It is time to put an end to the politicians that put special interests and the powerful in the driver’s seat and put Louisianans in the rearview mirror.
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OCT 22 This entertaining short (15 minutes) film on Munchies is all about Boudin. Thank goodness it's just a documentary-style piece filled with the voices and faces of south Louisiana, as opposed to outsiders waxing poetic about our regional specialties. But be warned, there is some pretty graphic pig butchery going on here, so if you're squeamish it may not be for you.
OCT 22 A state judge threw out the lawsuit of a former employee of the LSU Alumni Association, the Advocate reports here. The employee had claimed the former director of the group gave her a job so she'd have sex with him, and after she left agreed to continue to pay her -- so she'd have sex with him. Apparently you get no points for hutzpah.
OCT 22 Education blogger Mike Deshotels writes about the retraction of the Cowen report in this post. However you slice it, the Recovery School District is still failing, he says. (But Mike, doesn't that depend on what the intention was? If no one ever meant the RSD to fix public education, it's working perfectly, isn't it?)
OCT 22 A major Jindal donor was allowed to avoid the competitive bid process in the purchase of a state office building in Monroe, blogger Tom Aswell reports in this post on Louisiana Voice. The circumstances he lays out here are pretty stinky.
OCT 22 While Govs. Bobby Jindal and Rick Perry attempt to fan the flames of Fox Newsian hysteria into viable presidential hopes with talk of building walls to keep out the Ebola, LA Times columnist Mike Hiltzik gives them some national press they probably don't want: if you want to save lives, he says, try accepting Medicaid expansion. Wups!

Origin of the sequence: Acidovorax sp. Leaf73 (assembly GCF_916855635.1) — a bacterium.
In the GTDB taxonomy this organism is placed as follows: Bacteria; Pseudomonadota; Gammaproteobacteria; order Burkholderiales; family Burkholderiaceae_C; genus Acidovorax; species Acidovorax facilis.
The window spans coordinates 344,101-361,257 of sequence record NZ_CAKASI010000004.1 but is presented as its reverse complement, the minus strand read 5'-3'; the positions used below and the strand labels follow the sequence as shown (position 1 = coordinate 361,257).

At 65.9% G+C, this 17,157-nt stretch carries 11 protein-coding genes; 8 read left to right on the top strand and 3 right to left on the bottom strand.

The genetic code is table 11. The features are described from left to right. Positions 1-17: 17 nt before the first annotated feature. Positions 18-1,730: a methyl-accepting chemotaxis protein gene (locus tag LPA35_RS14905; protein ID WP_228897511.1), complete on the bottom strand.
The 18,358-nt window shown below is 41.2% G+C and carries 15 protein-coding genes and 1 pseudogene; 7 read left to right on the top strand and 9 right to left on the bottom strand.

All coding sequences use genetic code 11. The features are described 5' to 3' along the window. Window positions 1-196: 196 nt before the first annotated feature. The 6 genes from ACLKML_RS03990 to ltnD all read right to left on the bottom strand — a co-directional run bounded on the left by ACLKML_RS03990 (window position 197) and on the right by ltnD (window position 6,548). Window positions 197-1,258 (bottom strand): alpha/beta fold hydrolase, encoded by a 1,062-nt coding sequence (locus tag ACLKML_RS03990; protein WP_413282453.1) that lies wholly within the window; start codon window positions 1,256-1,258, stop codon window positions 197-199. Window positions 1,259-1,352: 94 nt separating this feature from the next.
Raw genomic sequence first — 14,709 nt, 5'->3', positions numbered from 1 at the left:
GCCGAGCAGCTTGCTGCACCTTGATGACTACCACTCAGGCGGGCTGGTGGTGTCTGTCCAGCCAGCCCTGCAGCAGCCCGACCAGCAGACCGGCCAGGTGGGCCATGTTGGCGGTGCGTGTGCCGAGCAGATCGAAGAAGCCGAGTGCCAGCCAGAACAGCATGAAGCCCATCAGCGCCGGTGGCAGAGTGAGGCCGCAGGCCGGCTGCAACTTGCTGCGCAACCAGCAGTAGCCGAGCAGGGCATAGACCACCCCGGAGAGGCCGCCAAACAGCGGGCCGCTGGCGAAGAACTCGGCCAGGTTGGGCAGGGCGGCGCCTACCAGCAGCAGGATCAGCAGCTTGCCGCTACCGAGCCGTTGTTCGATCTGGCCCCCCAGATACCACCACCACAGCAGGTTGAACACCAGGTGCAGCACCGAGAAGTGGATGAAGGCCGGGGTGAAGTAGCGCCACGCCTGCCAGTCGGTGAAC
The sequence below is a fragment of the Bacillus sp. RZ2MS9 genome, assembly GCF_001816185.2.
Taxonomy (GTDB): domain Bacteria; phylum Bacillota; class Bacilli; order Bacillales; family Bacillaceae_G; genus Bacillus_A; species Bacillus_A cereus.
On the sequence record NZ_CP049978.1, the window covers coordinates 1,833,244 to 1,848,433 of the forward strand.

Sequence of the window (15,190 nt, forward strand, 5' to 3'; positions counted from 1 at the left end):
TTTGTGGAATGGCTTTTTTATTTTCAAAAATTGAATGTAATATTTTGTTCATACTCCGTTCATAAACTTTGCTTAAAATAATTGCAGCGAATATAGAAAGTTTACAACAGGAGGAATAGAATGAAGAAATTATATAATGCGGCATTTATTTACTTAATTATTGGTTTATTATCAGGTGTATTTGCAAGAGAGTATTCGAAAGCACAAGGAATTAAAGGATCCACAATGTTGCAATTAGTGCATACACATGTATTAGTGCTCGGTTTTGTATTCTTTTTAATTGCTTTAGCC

OCT 22 It's hard to pick out the most interesting part of this post on Mother Jones about Texas lieutenant governor candidate Dan Patrick (His claim that migrant workers will bring leprosy to Texas? That Connie Chung's show should be called "Slanted Eye to Eye"?) But of course we must go with the comments about our very own Duck people, and how they are the spokesmen for God.
OCT 22 Advocate owner (and rich guy) John Georges must be doing a little happy dance today. As his paper reports here, the Times Picayune is further reducing its footprint in NOLA, by laying off 100 people and moving their printing operations to Mobile. (Yes, Alabama.) Does this mean the Advocate won?
OCT 22 Baton Rouge's downtown is now starting to show significant growth, this post on DIG Baton Rouge reports. With new construction, new restaurants and new housing units popping up, the downtown area is finally starting to look like a capital city, the story says.
OCT 21 Two St. John Parish employees were indicted in connection with the amoeba found in the parish water supply, WVUE reports in this post. They are accused of lying about testing the water for proper chlorine levels, the story says, claims that were contradicted by their government vehicles' GPS records.
OCT 21 The McClatchy DC blog posts this fascinating view of Louisiana's political landscape. It's a little heavy on the cliches, and also a little heavy on the quaint Cajun/Creole shtick, but it's still good reading -- if only for the outside view of our insides.
OCT 21 Here's an interesting story from the National Journal about New Orleans almost 10 years post-Katrina. There are demographic information and charts, as well as some commentary about the corresponding changes in the way the city looks and works.